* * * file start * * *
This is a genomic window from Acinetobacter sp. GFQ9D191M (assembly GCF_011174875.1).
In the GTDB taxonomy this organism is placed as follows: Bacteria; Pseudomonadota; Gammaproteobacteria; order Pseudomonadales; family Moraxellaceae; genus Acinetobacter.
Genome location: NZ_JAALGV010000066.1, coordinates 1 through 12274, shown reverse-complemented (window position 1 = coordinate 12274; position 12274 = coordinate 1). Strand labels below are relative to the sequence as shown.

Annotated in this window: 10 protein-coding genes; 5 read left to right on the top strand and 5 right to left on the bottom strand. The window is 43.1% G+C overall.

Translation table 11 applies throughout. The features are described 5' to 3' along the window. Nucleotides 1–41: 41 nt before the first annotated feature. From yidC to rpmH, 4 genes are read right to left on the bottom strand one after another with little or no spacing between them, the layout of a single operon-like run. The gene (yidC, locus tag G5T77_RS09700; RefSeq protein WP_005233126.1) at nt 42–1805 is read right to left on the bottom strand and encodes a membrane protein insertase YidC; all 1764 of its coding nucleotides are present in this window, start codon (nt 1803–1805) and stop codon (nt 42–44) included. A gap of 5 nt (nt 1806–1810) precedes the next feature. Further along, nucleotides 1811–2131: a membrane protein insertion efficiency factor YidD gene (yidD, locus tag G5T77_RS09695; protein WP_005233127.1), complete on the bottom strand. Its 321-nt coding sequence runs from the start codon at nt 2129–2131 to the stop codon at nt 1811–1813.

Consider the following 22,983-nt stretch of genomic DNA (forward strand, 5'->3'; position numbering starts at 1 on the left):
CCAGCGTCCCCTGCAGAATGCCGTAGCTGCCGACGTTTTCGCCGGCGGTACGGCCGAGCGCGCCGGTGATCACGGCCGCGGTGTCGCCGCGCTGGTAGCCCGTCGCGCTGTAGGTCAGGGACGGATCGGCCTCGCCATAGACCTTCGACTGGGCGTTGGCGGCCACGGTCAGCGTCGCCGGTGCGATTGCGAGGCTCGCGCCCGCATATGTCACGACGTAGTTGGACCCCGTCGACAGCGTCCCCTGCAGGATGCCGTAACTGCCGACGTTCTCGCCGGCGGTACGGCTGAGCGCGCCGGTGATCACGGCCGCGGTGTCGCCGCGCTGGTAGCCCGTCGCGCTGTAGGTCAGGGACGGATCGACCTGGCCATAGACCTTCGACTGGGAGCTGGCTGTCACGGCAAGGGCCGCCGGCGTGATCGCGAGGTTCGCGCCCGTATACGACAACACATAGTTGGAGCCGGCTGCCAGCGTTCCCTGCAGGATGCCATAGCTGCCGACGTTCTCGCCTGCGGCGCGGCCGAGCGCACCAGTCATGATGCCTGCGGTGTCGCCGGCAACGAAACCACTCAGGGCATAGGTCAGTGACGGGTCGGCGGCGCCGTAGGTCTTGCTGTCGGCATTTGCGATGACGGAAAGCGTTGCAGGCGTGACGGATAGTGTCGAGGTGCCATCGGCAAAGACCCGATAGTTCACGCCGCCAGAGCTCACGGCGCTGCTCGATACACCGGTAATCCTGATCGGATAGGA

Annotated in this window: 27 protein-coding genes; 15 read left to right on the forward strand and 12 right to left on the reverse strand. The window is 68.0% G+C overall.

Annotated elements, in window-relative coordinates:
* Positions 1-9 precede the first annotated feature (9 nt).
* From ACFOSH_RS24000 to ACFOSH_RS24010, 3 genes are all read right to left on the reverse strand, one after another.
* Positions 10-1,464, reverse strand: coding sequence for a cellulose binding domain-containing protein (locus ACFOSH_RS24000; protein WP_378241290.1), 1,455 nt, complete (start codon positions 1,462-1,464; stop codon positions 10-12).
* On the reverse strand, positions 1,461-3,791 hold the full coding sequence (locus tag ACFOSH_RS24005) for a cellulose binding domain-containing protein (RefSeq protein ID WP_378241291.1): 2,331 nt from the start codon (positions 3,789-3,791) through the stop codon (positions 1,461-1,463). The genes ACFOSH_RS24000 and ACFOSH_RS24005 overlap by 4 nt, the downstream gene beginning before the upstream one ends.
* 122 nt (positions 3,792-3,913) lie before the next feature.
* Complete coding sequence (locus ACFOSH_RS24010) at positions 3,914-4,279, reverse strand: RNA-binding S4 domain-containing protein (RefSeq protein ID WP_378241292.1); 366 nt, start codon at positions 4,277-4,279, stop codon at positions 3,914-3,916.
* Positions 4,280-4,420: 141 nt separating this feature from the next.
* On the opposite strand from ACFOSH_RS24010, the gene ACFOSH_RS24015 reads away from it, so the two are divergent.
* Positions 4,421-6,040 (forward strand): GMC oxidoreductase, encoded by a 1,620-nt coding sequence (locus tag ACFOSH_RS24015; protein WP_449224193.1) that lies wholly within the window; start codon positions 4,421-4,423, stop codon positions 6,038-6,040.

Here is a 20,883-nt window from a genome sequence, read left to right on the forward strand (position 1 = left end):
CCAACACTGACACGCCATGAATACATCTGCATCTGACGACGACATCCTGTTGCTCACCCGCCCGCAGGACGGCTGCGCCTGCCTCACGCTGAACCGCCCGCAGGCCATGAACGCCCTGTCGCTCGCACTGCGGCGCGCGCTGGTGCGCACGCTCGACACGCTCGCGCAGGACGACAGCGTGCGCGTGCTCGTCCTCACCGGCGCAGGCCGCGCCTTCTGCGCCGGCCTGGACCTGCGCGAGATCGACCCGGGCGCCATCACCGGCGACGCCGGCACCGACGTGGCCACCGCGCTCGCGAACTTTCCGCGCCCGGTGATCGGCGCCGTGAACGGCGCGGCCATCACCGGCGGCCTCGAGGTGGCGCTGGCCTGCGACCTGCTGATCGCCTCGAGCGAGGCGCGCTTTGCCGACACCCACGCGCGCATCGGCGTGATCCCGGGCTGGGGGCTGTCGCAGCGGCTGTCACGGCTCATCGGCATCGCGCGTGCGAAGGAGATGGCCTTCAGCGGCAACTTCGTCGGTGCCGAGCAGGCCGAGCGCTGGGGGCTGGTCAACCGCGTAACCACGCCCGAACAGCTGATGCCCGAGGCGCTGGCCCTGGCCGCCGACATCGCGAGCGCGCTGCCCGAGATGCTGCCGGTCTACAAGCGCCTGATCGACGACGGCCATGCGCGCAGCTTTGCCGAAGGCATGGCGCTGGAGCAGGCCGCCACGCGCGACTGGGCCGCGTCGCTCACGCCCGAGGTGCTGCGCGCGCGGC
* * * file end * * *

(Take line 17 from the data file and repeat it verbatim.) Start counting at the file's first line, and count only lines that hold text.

* On the opposite strand from ACFOSH_RS24010, the gene ACFOSH_RS24015 reads away from it, so the two are divergent.